Colin Woodall Confident about NCBA’s Strength in Handling Anti-Animal Ag Groups

Listen to Ron Hays talk with NCBA’s Colin Woodall about anti-animal agriculture groups.

At the 2024 CattleCon held in Orlando, Florida, Senior Farm and Ranch Broadcaster Ron Hays had the chance to talk with National Cattlemen’s Beef Association CEO Colin Woodall. In part 2 of the conversation, Woodall talks about anti-animal agriculture groups and more.

Our coverage from the 2024 Cattle Industry Convention and NCBA Trade Show in Orlando is being powered by Farm Data Services of Stillwater.

“What they do is try to convince the average American that they are helping local pet shelters, that they are helping dogs and cats, and they are not,” Woodall said. “If you take ASPCA (American Society for the Prevention of Cruelty to Animals), for example, their commercials are on television every single day. Less than two percent of the money they raise actually goes to helping local shelters.”

Using the “one bite at a time” strategy, anti-animal agriculture groups have made it their mission to chip away at animal agriculture.

“That is why they supported Prop 12, that is why they supported Waters of the United States because they knew if Waters of the United States was going to go through, it was going to make it harder for us to actually do what we do,” Woodall said.

By using ballot initiatives, Woodall said these groups are supporting any type of legislation that will make life harder for animal agriculture.

There are also producer groups who are unhappy with the NCBA’s ties to the Beef Checkoff. Woodall says it’s important to understand that the organization is a contractor for the Checkoff- one of nine checkoff contractors and is not the checkoff itself. And he adds that there is a robust firewall between checkoff funded work and the policy side of the organization. Government oversight by USDA enforces that line.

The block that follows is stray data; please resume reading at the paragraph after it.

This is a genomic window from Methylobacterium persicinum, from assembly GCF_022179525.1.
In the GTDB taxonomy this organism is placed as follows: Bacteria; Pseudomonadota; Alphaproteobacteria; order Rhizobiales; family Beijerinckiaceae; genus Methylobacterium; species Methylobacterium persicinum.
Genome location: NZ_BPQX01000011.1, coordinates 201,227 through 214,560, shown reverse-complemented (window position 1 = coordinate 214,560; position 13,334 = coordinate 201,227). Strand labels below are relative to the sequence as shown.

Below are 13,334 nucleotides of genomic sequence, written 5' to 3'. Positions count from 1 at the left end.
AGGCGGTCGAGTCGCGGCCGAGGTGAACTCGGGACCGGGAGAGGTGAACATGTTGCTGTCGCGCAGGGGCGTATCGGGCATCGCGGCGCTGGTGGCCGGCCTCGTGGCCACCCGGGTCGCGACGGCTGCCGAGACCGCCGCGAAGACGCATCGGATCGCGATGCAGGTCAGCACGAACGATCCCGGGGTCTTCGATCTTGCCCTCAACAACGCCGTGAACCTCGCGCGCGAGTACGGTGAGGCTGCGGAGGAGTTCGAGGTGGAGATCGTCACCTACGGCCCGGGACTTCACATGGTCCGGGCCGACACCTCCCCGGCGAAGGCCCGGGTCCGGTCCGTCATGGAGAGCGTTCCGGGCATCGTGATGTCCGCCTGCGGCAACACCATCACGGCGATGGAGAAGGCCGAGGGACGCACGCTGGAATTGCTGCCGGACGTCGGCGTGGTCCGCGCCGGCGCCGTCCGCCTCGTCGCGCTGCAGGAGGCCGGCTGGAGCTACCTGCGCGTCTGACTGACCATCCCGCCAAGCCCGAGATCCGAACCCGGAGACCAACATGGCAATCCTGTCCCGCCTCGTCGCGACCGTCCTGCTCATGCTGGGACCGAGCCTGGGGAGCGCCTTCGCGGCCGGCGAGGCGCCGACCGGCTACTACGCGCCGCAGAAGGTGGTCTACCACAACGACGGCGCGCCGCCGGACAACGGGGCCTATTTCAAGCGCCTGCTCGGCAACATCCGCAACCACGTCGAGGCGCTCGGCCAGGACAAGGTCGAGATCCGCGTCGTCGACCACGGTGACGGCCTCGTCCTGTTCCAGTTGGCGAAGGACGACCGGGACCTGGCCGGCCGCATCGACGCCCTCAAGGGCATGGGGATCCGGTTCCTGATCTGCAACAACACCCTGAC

Of those groups who are critical of NCBA, “One thing they fail to understand is that this association (NCBA) is driven by its membership, and its membership are cattle producers,” Woodall said. “In fact, we are the oldest and largest national trade association representing this industry. We are now starting our 126th year in existence, and it is because it belongs to the producers. Cattle producers lead this organization, cattle producers debate the issues, and they set the policy we then use. That is why we are able to be effective in Washington, D.C., in a way that no other group in this space has been able to replicate.”

When it comes to legislation such as the OFF Act, which is aimed at slowing down meat consumption, Woodall talked about the threat of this legislation to the Beef Checkoff.

“This would fundamentally change the checkoff in a way that would take contractors like NCBA out of the game,” Woodall said. “NCBA is a contractor of the checkoff. We are not the checkoff. Unfortunately, a lot of people do not understand that.”

To listen to Ron Hays talk about the proponents of the OFF Act in a previous conversation with Colin Woodall, CLICK HERE.

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